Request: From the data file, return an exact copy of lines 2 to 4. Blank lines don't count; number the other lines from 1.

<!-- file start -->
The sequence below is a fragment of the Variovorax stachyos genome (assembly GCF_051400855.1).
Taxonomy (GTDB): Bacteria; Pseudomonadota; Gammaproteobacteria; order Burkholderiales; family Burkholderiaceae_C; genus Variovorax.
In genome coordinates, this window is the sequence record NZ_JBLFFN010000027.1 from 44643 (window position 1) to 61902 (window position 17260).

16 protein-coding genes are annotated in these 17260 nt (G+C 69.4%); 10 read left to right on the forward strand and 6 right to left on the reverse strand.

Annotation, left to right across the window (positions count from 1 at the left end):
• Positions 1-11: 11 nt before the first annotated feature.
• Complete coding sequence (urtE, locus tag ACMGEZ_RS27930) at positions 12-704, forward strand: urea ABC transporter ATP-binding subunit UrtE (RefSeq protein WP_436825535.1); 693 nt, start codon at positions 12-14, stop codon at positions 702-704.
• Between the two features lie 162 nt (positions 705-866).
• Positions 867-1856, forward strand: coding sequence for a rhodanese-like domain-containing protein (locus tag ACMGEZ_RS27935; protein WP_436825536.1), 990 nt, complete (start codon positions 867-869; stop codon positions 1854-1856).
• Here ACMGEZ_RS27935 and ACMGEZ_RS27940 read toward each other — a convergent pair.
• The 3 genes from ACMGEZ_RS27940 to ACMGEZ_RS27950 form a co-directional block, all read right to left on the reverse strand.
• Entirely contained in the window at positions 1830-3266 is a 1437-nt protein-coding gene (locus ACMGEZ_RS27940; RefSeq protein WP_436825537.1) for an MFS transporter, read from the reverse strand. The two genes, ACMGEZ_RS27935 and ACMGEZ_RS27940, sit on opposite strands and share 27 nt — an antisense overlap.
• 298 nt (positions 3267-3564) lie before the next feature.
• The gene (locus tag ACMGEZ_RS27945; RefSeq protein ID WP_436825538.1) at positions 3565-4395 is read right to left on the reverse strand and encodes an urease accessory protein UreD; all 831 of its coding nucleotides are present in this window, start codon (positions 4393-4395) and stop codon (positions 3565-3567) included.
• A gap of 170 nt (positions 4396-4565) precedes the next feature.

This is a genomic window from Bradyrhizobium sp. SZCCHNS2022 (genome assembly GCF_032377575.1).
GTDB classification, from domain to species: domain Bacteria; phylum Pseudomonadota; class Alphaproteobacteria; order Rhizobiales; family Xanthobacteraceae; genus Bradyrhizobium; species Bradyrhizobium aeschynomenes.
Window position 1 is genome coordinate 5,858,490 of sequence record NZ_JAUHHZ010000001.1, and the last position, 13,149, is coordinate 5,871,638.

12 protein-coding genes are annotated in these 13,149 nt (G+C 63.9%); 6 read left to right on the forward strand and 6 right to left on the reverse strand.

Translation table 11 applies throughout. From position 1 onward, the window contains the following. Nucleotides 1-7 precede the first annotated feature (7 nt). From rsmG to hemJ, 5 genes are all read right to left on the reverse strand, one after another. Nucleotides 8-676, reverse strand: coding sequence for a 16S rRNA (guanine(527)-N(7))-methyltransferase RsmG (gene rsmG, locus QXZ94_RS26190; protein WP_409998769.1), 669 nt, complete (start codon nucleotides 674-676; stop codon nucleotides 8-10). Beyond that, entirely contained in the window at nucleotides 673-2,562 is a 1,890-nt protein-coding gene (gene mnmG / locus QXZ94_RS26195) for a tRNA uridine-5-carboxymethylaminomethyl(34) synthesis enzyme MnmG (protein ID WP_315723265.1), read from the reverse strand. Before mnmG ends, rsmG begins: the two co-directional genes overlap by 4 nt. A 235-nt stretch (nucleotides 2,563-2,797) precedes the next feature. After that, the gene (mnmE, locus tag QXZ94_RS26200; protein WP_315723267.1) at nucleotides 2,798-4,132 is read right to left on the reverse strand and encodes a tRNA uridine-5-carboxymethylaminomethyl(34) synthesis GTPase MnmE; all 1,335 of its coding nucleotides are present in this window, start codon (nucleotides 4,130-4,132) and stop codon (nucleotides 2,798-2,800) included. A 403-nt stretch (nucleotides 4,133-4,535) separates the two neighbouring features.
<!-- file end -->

Taxonomy (GTDB): Bacteria; Pseudomonadota; Gammaproteobacteria; order Burkholderiales; family Burkholderiaceae_C; genus Variovorax.
In genome coordinates, this window is the sequence record NZ_JBLFFN010000027.1 from 44643 (window position 1) to 61902 (window position 17260).

16 protein-coding genes are annotated in these 17260 nt (G+C 69.4%); 10 read left to right on the forward strand and 6 right to left on the reverse strand.